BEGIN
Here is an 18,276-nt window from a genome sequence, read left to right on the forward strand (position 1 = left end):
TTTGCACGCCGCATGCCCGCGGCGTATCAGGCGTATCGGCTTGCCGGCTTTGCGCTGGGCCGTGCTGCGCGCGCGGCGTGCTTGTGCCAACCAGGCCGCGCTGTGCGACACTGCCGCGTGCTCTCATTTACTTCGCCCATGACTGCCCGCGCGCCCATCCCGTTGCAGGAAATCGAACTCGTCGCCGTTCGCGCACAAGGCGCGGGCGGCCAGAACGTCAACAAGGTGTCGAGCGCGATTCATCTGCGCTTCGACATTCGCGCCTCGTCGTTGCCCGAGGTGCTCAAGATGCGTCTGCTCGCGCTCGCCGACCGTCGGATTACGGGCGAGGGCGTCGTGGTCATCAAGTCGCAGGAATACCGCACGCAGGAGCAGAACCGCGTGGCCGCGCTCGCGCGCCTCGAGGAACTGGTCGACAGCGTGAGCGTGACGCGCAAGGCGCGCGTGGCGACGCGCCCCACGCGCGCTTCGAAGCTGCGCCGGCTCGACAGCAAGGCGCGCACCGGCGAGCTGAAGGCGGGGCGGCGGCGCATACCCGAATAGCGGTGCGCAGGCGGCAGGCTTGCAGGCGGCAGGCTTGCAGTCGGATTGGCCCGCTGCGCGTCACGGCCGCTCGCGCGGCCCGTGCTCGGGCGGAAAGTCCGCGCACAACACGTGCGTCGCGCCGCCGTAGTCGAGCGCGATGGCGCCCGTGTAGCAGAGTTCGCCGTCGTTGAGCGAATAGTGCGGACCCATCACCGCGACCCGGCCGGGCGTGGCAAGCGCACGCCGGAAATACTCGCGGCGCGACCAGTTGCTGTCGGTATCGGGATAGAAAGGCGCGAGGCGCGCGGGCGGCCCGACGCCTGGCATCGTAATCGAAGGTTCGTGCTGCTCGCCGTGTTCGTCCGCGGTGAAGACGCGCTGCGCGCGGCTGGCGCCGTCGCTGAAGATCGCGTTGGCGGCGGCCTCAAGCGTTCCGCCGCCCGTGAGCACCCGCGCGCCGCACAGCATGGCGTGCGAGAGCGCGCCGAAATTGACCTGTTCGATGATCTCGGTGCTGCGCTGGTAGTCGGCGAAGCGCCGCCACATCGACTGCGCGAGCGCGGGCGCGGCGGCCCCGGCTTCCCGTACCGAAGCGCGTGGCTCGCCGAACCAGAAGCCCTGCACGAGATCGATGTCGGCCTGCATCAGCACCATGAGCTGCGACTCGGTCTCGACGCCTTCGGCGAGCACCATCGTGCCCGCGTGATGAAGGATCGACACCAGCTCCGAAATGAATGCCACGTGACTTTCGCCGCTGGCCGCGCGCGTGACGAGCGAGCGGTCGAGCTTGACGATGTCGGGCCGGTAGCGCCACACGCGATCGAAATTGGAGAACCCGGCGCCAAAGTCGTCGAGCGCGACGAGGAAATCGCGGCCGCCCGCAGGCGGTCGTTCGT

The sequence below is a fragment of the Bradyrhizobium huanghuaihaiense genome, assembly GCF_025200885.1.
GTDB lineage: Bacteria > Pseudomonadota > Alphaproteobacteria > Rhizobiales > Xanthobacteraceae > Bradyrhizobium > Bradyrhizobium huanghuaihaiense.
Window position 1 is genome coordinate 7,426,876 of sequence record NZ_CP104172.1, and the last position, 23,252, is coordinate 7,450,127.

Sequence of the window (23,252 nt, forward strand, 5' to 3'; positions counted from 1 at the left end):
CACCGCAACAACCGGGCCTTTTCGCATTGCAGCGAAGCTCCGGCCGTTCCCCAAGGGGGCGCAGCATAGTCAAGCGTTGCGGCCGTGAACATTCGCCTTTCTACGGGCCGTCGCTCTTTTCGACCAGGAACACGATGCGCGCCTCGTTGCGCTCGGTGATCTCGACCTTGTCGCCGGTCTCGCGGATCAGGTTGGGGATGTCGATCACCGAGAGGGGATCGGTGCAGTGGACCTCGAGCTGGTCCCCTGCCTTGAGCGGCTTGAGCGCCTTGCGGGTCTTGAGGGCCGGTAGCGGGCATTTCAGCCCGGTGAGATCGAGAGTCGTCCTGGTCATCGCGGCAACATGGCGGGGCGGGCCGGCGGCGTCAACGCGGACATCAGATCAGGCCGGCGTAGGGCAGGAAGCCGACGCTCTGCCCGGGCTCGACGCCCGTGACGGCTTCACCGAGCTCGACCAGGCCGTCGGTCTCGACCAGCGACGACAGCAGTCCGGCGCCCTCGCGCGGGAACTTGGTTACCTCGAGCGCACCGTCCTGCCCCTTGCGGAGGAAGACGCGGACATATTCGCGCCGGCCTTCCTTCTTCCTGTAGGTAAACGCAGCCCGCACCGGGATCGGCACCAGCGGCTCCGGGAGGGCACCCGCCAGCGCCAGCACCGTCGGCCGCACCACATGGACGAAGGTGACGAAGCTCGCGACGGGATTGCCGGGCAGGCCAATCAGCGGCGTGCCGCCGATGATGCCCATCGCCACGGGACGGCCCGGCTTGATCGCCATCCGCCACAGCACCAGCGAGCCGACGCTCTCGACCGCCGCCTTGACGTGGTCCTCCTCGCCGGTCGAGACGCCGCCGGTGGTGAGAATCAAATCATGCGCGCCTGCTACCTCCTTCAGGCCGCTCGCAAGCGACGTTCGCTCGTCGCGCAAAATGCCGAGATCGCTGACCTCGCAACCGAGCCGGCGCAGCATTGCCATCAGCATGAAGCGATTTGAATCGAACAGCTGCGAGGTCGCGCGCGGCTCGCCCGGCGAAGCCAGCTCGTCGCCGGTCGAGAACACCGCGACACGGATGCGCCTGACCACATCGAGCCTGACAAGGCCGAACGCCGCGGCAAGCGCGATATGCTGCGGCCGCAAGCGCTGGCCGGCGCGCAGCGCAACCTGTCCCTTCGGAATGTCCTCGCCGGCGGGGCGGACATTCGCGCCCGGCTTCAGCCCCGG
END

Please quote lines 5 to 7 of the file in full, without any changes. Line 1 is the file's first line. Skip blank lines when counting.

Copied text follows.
Window position 1 is genome coordinate 7,426,876 of sequence record NZ_CP104172.1, and the last position, 23,252, is coordinate 7,450,127.

Sequence of the window (23,252 nt, forward strand, 5' to 3'; positions counted from 1 at the left end):
CACCGCAACAACCGGGCCTTTTCGCATTGCAGCGAAGCTCCGGCCGTTCCCCAAGGGGGCGCAGCATAGTCAAGCGTTGCGGCCGTGAACATTCGCCTTTCTACGGGCCGTCGCTCTTTTCGACCAGGAACACGATGCGCGCCTCGTTGCGCTCGGTGATCTCGACCTTGTCGCCGGTCTCGCGGATCAGGTTGGGGATGTCGATCACCGAGAGGGGATCGGTGCAGTGGACCTCGAGCTGGTCCCCTGCCTTGAGCGGCTTGAGCGCCTTGCGGGTCTTGAGGGCCGGTAGCGGGCATTTCAGCCCGGTGAGATCGAGAGTCGTCCTGGTCATCGCGGCAACATGGCGGGGCGGGCCGGCGGCGTCAACGCGGACATCAGATCAGGCCGGCGTAGGGCAGGAAGCCGACGCTCTGCCCGGGCTCGACGCCCGTGACGGCTTCACCGAGCTCGACCAGGCCGTCGGTCTCGACCAGCGACGACAGCAGTCCGGCGCCCTCGCGCGGGAACTTGGTTACCTCGAGCGCACCGTCCTGCCCCTTGCGGAGGAAGACGCGGACATATTCGCGCCGGCCTTCCTTCTTCCTGTAGGTAAACGCAGCCCGCACCGGGATCGGCACCAGCGGCTCCGGGAGGGCACCCGCCAGCGCCAGCACCGTCGGCCGCACCACATGGACGAAGGTGACGAAGCTCGCGACGGGATTGCCGGGCAGGCCAATCAGCGGCGTGCCGCCGATGATGCCCATCGCCACGGGACGGCCCGGCTTGATCGCCATCCGCCACAGCACCAGCGAGCCGACGCTCTCGACCGCCGCCTTGACGTGGTCCTCCTCGCCGGTCGAGACGCCGCCGGTGGTGAGAATCAAATCATGCGCGCCTGCTACCTCCTTCAGGCCGCTCGCAAGCGACGTTCGCTCGTCGCGCAAAATGCCGAGATCGCTGACCTCGCAACCGAGCCGGCGCAGCATTGCCATCAGCATGAAGCGATTTGAATCGAACAGCTGCGAGGTCGCGCGCGGCTCGCCCGGCGAAGCCAGCTCGTCGCCGGTCGAGAACACCGCGACACGGATGCGCCTGACCACATCGAGCCTGACAAGGCCGAACGCCGCGGCAAGCGCGATATGCTGCGGCCGCAAGCGCTGGCCGGCGCGCAGCGCAACCTGTCCCTTCGGAATGTCCTCGCCGGCGGGGCGGACATTCGCGCCCGGCTTCAGCCCCGG